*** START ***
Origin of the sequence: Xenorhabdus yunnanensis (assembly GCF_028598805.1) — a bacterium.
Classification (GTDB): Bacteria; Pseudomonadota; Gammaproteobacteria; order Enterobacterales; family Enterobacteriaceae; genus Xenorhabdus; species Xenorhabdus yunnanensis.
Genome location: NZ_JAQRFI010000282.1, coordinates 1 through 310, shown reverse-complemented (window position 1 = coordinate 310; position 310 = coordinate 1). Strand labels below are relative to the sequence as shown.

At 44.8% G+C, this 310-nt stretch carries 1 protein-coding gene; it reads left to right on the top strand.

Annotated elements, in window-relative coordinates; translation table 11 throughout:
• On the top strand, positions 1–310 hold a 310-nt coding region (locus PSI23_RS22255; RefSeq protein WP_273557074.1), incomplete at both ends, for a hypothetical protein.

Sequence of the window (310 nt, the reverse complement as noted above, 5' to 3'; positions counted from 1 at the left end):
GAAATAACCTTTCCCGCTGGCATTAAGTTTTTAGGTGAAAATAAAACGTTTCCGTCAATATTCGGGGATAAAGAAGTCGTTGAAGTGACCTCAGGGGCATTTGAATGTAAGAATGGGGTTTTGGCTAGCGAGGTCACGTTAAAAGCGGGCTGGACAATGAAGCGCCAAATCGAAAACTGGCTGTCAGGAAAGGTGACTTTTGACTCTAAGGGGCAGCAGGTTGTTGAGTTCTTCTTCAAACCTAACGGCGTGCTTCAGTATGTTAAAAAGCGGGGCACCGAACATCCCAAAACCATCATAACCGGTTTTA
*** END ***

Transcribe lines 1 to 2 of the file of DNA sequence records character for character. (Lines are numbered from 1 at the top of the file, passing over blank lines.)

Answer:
Origin of the sequence: Xenorhabdus yunnanensis (assembly GCF_028598805.1) — a bacterium.
Classification (GTDB): Bacteria; Pseudomonadota; Gammaproteobacteria; order Enterobacterales; family Enterobacteriaceae; genus Xenorhabdus; species Xenorhabdus yunnanensis.